Articles Tagged with marijuana

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Most defendants charged with narcotics trafficking in federal court are charged with violations of 21 U.S.C. Section 841 and 846. The potential penalties for those offenses generally depend upon the type of narcotic at issue, the quantity trafficked, and whether anyone died as a result of consuming those narcotics.

A similar federal statute relates to the importation of narcotics into the country from outside the country. 21 U.S.C. Section 952 makes it a federal felony to import controlled substances from any place outside of the United States. The maximum and minimum penalties for committing these crimes are set forth in 21 U.S.C. Section 960, and again generally depend upon the type and quantity of narcotic imported into the United States, and whether anyone died as a result of those narcotics.

A person does not have to be physically transporting narcotics to be guilt of this crime. Federal prosecutors routinely pursue people for conspiring with others to commit this crime, such that one defendant might be accused of physically transporting narcotics while other members of the members of the conspiracy play different roles in the planning and delivery of the narcotics or its proceeds. Indeed, these crimes are frequently charged along with 21 U.S.C. 846, the conspiracy statute.

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If you are reading this blog, you may be one of the many people under the impression that smoking and possessing marijuana in New York City is now legal. Or, perhaps you’ve been issued a summons accusing you of doing so. First of all, marijuana possession is still illegal in New York City and State, and such will be the case unless and until the legislature acts to amend the law.

What has changed however, is the New York Police Department’s approach to marijuana arrests. In short, you can absolutely still be charged with a crime if caught smoking or possessing marijuana in public. The NYPD, however, has announced that it will cease making full-blown arrests and instead will issue summonses in these cases with limited exceptions (if the person they stop is on probation or parole, has outstanding warrants or a history of violence, or is in violation of another law (ie, DWI drugs).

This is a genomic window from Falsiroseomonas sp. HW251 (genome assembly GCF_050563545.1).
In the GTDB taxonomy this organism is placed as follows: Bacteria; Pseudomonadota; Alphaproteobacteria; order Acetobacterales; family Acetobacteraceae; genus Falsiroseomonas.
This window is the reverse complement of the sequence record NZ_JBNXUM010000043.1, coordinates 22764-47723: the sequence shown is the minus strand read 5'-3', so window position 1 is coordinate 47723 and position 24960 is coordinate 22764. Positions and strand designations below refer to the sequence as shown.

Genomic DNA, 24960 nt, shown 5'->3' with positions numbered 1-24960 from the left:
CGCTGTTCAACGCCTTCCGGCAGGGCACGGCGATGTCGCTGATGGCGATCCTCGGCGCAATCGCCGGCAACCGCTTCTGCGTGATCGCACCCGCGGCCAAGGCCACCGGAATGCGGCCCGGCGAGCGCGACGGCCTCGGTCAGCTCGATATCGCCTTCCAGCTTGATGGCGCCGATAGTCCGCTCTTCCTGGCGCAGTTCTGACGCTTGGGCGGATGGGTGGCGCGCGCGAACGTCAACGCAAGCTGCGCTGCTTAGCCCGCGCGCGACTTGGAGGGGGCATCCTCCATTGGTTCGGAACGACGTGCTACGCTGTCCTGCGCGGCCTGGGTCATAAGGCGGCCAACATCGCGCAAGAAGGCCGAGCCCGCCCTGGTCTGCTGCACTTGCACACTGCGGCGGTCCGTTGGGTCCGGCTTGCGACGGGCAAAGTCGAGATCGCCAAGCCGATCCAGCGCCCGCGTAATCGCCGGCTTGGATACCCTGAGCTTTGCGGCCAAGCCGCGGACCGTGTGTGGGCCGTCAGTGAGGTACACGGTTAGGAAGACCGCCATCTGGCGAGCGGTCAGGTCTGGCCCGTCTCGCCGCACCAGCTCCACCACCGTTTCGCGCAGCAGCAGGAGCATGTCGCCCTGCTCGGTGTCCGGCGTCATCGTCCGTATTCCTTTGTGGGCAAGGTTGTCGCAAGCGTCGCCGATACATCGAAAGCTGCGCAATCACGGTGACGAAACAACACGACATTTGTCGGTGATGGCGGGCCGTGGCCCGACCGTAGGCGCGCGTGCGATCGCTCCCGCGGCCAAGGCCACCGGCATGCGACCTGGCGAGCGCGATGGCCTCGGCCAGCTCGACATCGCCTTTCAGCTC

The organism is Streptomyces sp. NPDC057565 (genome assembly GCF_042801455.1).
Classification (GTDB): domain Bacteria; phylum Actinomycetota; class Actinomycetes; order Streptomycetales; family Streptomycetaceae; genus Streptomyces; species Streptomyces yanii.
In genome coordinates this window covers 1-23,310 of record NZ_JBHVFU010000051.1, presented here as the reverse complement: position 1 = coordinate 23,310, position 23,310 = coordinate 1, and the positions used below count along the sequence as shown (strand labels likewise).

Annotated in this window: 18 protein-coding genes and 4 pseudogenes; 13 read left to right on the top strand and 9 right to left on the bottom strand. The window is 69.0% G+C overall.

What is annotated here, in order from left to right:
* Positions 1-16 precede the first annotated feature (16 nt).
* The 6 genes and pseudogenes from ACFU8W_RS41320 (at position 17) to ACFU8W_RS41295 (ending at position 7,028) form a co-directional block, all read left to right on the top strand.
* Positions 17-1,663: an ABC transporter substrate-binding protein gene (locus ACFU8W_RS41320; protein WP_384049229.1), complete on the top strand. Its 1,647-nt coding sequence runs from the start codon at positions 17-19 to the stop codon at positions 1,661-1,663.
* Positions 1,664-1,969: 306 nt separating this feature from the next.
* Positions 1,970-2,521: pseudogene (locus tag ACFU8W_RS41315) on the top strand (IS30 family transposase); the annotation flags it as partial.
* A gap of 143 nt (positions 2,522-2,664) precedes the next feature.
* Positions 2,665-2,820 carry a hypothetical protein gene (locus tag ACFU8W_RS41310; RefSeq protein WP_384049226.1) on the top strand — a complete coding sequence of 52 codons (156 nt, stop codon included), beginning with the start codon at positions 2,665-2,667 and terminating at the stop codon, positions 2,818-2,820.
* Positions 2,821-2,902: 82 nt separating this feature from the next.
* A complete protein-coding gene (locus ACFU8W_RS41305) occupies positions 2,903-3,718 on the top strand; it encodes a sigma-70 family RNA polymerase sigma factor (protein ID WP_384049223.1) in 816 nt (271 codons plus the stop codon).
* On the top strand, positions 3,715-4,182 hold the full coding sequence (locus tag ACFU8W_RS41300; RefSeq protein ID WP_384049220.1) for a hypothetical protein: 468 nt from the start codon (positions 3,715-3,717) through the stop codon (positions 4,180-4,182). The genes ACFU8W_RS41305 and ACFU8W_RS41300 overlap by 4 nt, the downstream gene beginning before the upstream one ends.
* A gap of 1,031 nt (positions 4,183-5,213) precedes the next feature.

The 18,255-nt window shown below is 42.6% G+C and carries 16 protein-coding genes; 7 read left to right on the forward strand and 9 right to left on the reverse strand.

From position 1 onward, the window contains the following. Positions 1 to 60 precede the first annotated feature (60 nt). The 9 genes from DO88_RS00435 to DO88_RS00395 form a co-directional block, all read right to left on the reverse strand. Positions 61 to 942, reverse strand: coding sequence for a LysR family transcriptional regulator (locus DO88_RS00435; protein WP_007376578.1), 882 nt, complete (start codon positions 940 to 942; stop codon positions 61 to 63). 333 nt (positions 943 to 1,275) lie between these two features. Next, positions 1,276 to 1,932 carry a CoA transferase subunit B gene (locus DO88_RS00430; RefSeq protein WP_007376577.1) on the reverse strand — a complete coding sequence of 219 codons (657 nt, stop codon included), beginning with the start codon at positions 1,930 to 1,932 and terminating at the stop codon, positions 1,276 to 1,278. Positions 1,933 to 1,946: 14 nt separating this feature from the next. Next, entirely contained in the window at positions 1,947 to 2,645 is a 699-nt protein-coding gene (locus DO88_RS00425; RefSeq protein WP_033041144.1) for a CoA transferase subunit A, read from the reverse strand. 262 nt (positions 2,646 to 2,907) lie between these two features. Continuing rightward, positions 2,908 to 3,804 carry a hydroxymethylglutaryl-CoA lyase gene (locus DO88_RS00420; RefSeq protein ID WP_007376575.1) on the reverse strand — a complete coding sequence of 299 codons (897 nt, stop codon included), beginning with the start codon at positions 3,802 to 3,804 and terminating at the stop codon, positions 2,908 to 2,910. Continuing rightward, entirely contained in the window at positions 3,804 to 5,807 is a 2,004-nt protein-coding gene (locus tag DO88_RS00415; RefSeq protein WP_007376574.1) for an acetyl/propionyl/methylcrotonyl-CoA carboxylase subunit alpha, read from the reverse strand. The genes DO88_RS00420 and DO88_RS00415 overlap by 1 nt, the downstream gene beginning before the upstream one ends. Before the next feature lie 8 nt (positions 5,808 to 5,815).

A summons is a pink ticket handed to you by a police officer which can charge you with a crime or a violation. If you receive one, it means you have been commanded to answer misdemeanor and/or violation charges in a Court of law. Failure to abide by the summons and appear in Court can and will result in a warrant being issued for your arrest. So you (or a lawyer who can go on your behalf – see below) must answer the ticket personally.

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Manhattan District Attorney Cyrus R. Vance, Jr. recently announced a change in policy that will soon effect many low-level marijuana offenders in Manhattan. To those who smoke and possess marijuana in New York City, the message was clear: he does not want to prosecute you. The new policy will be aimed at countering the NYPD’s proven disparate treatment of racial minorities in the form of unequal enforcement of the marijuana laws, as well as reduce the number of low-level cases that are handled in the City’s Courts by the thousands. Echoing Vance’s desire to reduce unnecessary arrests and disparity in the enforcement of the law, Mayor Bill De Blasio announced that the NYPD would be required to overhaul it’s marijuana policy as well.

Vance’s policy change comes on the heels of a disturbing (albeit unsurprising) study which revealed that African-Americans are arrested for low-level marijuana offenses at a rate 8 times that of whites in New York City, and 15 times more than white people in Manhattan alone. The critical component of the study of course indicated that both African-American and white folks use marijuana at the same rate.

In light of these (and other) statistics, beginning on August 1, 2018, the Manhattan District Attorney’s Office will simply stop prosecuting low-level criminal cases involving smoking and possession of marijuana, with few exemptions. Yes, you read that correctly: If you are arrested for smoking a marijuana cigarette, joint, blunt or pipe in public, or otherwise possess a small enough quantity of marijuana, the Manhattan DA’s office will not prosecute you as of that date. DA Vance expects that the number of marijuana cases handled by the system annually to be reduced from roughly 5,000 to 200 as a result.

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